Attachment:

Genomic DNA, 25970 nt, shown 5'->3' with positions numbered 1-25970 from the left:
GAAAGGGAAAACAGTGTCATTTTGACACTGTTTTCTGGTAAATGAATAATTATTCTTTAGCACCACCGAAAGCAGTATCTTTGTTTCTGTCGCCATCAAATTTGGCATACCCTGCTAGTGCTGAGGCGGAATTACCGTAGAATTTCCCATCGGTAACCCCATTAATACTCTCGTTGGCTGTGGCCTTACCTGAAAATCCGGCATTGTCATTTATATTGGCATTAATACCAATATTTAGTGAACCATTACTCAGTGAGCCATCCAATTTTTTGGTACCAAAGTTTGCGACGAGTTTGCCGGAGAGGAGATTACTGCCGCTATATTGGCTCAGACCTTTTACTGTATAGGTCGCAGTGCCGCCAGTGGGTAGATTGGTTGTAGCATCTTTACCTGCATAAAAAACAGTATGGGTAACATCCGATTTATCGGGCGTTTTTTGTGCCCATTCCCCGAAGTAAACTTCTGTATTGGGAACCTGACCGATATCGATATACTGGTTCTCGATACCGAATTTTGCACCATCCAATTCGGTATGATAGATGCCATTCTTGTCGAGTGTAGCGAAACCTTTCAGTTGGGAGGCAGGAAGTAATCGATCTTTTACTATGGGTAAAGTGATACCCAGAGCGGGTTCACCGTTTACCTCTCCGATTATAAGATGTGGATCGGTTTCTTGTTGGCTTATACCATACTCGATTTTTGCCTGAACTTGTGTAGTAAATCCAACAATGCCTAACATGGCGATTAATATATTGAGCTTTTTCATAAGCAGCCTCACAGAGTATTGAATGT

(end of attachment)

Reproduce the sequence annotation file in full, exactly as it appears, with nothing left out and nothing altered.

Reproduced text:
Genomic DNA, 25970 nt, shown 5'->3' with positions numbered 1-25970 from the left:
GAAAGGGAAAACAGTGTCATTTTGACACTGTTTTCTGGTAAATGAATAATTATTCTTTAGCACCACCGAAAGCAGTATCTTTGTTTCTGTCGCCATCAAATTTGGCATACCCTGCTAGTGCTGAGGCGGAATTACCGTAGAATTTCCCATCGGTAACCCCATTAATACTCTCGTTGGCTGTGGCCTTACCTGAAAATCCGGCATTGTCATTTATATTGGCATTAATACCAATATTTAGTGAACCATTACTCAGTGAGCCATCCAATTTTTTGGTACCAAAGTTTGCGACGAGTTTGCCGGAGAGGAGATTACTGCCGCTATATTGGCTCAGACCTTTTACTGTATAGGTCGCAGTGCCGCCAGTGGGTAGATTGGTTGTAGCATCTTTACCTGCATAAAAAACAGTATGGGTAACATCCGATTTATCGGGCGTTTTTTGTGCCCATTCCCCGAAGTAAACTTCTGTATTGGGAACCTGACCGATATCGATATACTGGTTCTCGATACCGAATTTTGCACCATCCAATTCGGTATGATAGATGCCATTCTTGTCGAGTGTAGCGAAACCTTTCAGTTGGGAGGCAGGAAGTAATCGATCTTTTACTATGGGTAAAGTGATACCCAGAGCGGGTTCACCGTTTACCTCTCCGATTATAAGATGTGGATCGGTTTCTTGTTGGCTTATACCATACTCGATTTTTGCCTGAACTTGTGTAGTAAATCCAACAATGCCTAACATGGCGATTAATATATTGAGCTTTTTCATAAGCAGCCTCACAGAGTATTGAATGT